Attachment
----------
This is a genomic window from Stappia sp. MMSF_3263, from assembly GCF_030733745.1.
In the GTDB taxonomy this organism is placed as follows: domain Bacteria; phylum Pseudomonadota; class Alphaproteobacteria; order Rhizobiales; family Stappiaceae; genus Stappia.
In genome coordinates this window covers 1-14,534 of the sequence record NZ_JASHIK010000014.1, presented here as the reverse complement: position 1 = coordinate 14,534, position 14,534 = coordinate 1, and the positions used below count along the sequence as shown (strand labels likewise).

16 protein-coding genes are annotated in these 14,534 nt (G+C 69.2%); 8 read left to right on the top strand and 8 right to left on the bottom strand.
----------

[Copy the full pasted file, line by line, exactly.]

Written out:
This is a genomic window from Stappia sp. MMSF_3263, from assembly GCF_030733745.1.
In the GTDB taxonomy this organism is placed as follows: domain Bacteria; phylum Pseudomonadota; class Alphaproteobacteria; order Rhizobiales; family Stappiaceae; genus Stappia.
In genome coordinates this window covers 1-14,534 of the sequence record NZ_JASHIK010000014.1, presented here as the reverse complement: position 1 = coordinate 14,534, position 14,534 = coordinate 1, and the positions used below count along the sequence as shown (strand labels likewise).

16 protein-coding genes are annotated in these 14,534 nt (G+C 69.2%); 8 read left to right on the top strand and 8 right to left on the bottom strand.